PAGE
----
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 September 29, 2003
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Stocks meander...Medco settles...A-M-R changes its mind...
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New York-AP -- Stocks look for some direction after an indecisive start to the week. The Dow Industrials begin the day at 91-hundred 86 after gaining more than 32 points yesterday. The Nasdaq hopes to rebound from a one and-a-half point loss while the S-and-P 500 was up more than two and-a-half points yesterday.

Analysts blame technical factors for yesterday's choppy session.

(Trenton, New Jersey-AP) -- Keep an eye on Merck stock Monday. A judge has given preliminary approval to a 42-and-half (m) million dollar settlement involving one of its subsidiaries.

The case involves Medco Health Solutions, which is the nation's biggest manager of prescription drug benefits. The class-action lawsuits charge that Medco, which managed prescription drug benefits for 62 (m) million Americans, overcharged clients.

Medco allegedly favored more-expensive drugs made by Merck over those made by competitors. Medco doesn't admit guilt in the deal. But it says it will change some of its business practices. That includes notifying health plans when new generic drugs become available.

(Washington-AP)-- Linux has gotten the technology industry's seal of approval. Its software has been approved for use on the most sensitive computers in corporations and the federal government, including those inside banks and the Pentagon. That's a big step for software that is widely considered the top rival to Microsoft.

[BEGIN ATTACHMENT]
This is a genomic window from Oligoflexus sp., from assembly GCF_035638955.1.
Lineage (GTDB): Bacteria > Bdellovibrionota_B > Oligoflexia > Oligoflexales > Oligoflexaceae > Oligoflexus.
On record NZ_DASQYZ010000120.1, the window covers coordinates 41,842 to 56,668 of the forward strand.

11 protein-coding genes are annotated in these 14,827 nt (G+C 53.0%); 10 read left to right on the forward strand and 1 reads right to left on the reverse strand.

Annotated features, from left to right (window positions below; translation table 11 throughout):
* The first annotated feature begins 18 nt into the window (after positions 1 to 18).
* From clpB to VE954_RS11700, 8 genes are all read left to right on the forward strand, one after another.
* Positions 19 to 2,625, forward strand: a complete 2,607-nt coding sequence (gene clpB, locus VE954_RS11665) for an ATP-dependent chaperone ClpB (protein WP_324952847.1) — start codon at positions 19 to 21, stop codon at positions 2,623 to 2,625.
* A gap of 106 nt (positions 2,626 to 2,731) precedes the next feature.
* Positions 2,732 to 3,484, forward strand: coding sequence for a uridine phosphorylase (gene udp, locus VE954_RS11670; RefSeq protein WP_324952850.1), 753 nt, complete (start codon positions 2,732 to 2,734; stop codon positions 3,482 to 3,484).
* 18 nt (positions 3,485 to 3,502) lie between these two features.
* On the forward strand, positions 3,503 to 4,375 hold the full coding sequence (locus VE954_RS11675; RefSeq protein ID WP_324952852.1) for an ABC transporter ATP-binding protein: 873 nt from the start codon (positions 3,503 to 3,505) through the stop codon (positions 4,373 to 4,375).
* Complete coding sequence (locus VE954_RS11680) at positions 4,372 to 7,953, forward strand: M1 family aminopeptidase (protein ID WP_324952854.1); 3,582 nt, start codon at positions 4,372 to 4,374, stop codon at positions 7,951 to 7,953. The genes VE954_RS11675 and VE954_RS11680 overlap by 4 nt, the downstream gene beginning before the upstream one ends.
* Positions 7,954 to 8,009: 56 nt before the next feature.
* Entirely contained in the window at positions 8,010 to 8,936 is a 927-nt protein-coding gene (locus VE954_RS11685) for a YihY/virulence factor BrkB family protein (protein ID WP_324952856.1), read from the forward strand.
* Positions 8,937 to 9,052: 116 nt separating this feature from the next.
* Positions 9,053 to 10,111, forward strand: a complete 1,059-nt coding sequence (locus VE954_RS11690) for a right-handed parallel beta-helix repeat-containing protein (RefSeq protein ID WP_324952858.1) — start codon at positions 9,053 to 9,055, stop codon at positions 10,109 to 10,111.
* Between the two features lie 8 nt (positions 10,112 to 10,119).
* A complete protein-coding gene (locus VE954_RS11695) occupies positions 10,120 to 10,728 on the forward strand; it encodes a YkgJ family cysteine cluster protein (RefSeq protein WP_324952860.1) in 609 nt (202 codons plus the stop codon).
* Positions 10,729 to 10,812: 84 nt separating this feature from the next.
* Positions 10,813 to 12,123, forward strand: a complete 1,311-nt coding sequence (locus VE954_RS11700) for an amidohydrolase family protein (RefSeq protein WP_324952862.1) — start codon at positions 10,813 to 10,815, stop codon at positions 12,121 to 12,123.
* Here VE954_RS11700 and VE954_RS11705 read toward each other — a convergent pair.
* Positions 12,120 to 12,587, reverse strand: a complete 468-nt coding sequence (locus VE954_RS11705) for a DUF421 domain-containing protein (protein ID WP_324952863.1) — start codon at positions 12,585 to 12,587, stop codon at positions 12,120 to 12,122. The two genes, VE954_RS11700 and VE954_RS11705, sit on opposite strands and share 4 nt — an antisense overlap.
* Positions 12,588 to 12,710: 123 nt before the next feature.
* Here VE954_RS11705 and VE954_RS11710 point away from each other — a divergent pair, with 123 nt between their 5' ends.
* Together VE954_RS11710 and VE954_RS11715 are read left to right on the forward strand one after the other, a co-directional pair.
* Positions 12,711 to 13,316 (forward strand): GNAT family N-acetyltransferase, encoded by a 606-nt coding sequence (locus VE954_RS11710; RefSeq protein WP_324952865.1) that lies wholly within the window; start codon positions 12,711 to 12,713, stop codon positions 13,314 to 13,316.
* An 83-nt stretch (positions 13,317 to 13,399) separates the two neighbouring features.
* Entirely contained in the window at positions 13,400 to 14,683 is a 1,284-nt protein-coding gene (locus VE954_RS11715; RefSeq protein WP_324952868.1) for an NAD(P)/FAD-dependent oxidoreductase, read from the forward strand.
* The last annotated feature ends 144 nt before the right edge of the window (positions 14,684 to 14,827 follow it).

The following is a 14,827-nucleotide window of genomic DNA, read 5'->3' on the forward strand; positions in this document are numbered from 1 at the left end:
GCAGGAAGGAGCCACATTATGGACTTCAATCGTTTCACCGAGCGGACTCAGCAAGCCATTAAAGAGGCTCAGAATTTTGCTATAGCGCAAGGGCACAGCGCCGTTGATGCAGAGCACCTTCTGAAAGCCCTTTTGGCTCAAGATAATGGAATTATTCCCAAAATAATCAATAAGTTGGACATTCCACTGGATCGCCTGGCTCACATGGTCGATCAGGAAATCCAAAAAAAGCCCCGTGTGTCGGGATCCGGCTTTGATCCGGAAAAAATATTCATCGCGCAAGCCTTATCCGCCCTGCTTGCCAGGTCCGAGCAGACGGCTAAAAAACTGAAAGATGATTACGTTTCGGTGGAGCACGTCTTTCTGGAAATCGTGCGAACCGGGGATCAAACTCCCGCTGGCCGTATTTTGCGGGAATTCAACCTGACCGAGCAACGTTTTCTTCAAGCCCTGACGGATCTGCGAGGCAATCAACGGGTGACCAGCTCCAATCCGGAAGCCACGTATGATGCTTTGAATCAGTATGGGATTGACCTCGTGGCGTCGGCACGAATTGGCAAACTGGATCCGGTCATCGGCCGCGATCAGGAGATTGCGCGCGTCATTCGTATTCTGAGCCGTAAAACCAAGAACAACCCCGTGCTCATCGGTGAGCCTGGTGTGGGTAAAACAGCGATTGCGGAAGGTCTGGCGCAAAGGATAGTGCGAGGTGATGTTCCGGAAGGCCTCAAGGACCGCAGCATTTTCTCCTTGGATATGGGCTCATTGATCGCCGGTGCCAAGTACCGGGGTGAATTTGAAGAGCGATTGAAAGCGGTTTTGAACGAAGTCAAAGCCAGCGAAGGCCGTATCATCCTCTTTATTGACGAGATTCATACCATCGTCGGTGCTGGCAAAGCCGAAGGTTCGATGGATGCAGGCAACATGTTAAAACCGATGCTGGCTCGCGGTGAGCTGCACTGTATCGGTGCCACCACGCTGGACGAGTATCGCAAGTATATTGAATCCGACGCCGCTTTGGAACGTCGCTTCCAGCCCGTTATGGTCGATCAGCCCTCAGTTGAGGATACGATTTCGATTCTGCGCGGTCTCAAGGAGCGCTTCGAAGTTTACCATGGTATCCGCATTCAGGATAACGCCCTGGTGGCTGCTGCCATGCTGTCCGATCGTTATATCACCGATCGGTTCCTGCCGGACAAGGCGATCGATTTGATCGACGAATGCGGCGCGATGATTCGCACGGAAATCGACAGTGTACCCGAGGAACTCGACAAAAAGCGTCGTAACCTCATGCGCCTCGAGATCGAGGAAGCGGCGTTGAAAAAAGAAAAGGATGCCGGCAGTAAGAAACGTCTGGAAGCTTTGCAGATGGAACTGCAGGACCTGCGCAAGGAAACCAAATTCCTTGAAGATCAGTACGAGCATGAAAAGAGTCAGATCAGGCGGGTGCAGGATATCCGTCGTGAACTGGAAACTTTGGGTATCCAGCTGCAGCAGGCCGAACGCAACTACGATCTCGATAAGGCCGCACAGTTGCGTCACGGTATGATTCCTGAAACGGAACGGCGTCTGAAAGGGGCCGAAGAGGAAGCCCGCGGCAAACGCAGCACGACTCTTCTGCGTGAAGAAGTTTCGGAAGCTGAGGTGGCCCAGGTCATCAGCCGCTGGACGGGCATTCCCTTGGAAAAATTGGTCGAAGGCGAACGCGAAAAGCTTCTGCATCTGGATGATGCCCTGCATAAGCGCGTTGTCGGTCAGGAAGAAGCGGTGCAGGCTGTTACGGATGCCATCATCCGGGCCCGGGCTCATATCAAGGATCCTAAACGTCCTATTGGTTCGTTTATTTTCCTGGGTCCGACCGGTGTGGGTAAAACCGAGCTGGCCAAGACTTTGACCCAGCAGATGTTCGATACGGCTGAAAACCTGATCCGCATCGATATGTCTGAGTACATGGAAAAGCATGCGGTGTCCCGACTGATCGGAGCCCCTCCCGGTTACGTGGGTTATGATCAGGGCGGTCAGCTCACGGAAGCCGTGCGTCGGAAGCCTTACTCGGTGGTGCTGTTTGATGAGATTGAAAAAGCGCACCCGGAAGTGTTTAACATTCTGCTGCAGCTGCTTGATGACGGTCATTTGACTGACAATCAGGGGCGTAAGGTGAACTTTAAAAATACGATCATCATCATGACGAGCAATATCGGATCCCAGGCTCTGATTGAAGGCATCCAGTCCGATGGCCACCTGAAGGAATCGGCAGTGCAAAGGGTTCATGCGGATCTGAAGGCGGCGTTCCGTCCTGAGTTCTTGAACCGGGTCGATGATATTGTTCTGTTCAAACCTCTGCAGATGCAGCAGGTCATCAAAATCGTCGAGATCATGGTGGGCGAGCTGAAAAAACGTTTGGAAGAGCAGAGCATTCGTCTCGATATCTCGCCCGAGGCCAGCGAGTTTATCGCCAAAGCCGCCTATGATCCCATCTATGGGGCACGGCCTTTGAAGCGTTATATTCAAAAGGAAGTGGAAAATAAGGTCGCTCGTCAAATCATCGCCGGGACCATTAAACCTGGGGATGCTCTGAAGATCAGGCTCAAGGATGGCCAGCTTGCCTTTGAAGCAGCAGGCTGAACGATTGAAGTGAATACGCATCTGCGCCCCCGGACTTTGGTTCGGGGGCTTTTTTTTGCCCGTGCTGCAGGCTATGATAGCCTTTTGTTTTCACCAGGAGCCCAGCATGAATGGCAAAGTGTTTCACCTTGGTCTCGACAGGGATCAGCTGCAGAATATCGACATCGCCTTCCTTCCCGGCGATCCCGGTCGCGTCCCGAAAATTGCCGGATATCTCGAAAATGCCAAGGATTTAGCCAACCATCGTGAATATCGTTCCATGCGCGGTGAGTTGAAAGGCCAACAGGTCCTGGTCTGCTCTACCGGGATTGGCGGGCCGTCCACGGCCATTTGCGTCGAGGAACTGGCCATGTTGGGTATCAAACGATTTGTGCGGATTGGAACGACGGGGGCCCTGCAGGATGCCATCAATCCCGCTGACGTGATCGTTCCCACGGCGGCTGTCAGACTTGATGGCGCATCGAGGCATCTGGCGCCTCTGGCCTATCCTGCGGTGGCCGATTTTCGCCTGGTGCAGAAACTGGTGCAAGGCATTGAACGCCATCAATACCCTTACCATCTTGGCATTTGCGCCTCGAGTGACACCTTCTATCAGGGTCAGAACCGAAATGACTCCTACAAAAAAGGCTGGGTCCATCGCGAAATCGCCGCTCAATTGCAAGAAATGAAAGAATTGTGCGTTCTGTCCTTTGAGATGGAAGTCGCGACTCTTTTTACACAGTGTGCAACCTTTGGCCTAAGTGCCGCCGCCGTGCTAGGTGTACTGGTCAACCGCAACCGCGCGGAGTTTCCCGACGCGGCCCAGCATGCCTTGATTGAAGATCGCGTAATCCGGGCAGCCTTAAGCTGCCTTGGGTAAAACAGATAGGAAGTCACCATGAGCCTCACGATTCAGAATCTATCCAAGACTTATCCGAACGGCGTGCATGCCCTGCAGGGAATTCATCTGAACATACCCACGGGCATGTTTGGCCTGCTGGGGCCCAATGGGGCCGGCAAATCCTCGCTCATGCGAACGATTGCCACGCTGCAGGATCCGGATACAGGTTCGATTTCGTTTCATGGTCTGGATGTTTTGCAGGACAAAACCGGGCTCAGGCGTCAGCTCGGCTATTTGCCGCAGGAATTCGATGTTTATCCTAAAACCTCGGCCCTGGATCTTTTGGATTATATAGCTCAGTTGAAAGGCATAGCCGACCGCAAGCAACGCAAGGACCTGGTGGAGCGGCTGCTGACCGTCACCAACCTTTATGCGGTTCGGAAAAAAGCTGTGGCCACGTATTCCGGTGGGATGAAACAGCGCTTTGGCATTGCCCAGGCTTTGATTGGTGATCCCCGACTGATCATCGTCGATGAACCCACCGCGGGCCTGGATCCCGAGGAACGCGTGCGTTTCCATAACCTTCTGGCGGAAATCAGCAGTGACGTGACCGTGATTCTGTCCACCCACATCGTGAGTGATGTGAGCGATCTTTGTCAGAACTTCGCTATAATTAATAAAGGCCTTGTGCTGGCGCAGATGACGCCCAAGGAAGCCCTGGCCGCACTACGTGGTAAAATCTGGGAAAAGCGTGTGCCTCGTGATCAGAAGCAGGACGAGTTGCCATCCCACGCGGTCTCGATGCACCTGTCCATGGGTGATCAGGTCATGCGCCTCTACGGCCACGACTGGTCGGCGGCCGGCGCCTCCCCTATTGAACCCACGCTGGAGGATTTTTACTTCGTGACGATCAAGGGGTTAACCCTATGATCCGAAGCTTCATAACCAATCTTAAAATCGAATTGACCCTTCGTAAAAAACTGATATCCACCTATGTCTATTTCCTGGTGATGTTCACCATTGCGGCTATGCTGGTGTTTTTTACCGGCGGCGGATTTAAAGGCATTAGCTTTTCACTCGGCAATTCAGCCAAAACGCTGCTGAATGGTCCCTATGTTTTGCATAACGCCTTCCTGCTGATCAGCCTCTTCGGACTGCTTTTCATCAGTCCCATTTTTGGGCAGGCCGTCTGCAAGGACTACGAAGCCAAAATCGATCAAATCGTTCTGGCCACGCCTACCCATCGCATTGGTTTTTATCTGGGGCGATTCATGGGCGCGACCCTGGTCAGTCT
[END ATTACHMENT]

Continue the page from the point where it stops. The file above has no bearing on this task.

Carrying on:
The Common Criteria organization, an international technology standards body, certified Linux for the first time on "mission critical" computers. That includes computers in top-secret spy agencies and those used to deliver ammunition, food and fuel to soldiers.

(Fort Worth, Texas-AP) -- The parent of American Airlines has done an about-face. A-M-R Corporation now says it will not try to raise 250 (m) million dollars by issuing new debt.

The company says it made "no sense" to proceed with that plan given the "significant improvement" in its operating results and its strong cash position. A-M-R's stock fell ten percent yesterday after it announced plans to issue debt that could be converted into stock. Such a move would dilute the value of current shares.

Copyright 2003 Associated Press. All rights reserved. This material may not be published, broadcast, rewritten, or redistributed.

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